Under German statute, employees may request that a certain amount of their compensation be transferred to a company pension scheme. Since the introduction of the statutory option to defer compensation, employers wondered whether they are obliged to notify their employees of such option. In some cases, insurance brokers have stoked fear among employers that they are obliged to pay damages to their employees if they failed to notify them about the option to defer compensation. Now, for the first time, the Federal Labour Court addressed the issue of a purported duty of notification on the part of the employer (Federal Labour Court, judgement of 21 January 2014 – 3 ABR 807/11).
In the decided case, an employee sought damages from his employer when his employment came to an end, since the latter had failed to notify him of the statutory option to defer compensation. The employee asserted that he would have deferred a certain amount of his monthly compensation and put it towards an entitlement to benefits under the company pension plan had the employer notified him about this option.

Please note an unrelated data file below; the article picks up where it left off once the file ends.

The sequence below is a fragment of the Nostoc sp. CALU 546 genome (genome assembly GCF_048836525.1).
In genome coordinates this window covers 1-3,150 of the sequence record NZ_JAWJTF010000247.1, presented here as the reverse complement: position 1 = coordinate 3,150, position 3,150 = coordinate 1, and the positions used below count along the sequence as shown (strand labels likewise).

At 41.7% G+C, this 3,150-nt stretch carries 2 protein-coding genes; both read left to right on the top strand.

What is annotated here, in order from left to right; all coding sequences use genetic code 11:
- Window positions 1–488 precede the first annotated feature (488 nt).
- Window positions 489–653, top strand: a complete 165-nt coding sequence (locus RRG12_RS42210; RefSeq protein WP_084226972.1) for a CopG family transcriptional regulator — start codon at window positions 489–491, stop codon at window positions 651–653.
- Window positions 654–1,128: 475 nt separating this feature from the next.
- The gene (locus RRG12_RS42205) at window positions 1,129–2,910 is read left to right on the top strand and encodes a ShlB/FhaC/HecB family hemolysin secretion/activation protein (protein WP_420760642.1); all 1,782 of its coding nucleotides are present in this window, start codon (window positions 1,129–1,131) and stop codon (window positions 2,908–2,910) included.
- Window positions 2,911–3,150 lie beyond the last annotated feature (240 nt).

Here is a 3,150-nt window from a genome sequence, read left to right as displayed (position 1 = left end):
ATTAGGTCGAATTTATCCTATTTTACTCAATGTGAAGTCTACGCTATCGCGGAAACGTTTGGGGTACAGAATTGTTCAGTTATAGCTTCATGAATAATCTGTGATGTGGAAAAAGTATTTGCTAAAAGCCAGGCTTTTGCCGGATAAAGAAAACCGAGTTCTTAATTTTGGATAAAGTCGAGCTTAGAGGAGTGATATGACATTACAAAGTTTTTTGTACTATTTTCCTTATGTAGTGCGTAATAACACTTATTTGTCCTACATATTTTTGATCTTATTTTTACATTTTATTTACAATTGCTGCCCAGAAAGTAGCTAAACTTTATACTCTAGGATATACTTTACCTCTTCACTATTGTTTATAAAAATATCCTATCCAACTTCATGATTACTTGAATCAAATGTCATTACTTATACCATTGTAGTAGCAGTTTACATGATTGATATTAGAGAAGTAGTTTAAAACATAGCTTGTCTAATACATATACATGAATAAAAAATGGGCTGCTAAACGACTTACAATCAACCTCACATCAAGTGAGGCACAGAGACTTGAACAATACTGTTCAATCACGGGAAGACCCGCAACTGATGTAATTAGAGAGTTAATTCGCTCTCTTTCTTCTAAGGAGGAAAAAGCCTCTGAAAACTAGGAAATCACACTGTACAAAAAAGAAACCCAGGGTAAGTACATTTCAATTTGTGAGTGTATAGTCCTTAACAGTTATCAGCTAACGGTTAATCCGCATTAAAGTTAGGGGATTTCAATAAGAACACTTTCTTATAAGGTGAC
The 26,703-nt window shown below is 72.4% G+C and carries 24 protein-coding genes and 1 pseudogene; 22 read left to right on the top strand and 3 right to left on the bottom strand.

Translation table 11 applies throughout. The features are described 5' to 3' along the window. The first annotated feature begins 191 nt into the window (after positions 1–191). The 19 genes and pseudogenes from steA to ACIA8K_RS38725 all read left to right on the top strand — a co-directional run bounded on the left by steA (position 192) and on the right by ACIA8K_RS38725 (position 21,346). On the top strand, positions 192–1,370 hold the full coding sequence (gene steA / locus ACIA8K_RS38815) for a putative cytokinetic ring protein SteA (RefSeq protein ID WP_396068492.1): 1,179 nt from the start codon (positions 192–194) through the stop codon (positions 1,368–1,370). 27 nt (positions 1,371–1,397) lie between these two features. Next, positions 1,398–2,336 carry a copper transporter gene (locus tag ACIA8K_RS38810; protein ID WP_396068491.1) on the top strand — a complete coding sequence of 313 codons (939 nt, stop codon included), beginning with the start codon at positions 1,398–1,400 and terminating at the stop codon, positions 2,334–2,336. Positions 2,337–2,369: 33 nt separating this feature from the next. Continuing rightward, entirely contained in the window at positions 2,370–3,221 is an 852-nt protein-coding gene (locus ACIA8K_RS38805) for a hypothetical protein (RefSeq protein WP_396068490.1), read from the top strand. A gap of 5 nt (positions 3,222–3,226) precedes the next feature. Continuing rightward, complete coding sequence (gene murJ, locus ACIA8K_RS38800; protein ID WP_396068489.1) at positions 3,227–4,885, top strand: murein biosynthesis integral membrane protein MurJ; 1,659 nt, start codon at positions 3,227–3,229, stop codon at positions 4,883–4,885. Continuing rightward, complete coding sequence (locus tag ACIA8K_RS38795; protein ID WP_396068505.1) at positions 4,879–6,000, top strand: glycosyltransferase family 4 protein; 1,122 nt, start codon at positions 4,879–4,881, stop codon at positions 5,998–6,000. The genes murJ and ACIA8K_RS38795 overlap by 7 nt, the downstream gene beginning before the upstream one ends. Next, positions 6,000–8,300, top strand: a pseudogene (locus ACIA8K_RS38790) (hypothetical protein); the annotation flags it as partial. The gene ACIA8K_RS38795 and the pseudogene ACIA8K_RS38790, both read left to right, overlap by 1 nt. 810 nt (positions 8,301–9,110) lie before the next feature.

The Federal Labour Court has now made it expressly clear that the employee‘s right to defer compensation does not give rise to a corresponding duty on the part of the employer to inform the employee about such right. An obligation of this sort is neither set down in statute nor does it follow from the employer‘s duty of care. In other words, it is up to the employee to inform himself about the possibilities for deferring compensation.
The employer does not need to actively approach employees and inform them of their statutory right for deferred compensation. However, the employer may not refuse the employee’s desire to defer compensation, provided the statutory requirements are complied with. Last, if the employer creates a company pension plan that goes beyond deferred compensation, e.g. through a collective bargaining agreement or a works agreement, the duty of care may require to notify new hires about this.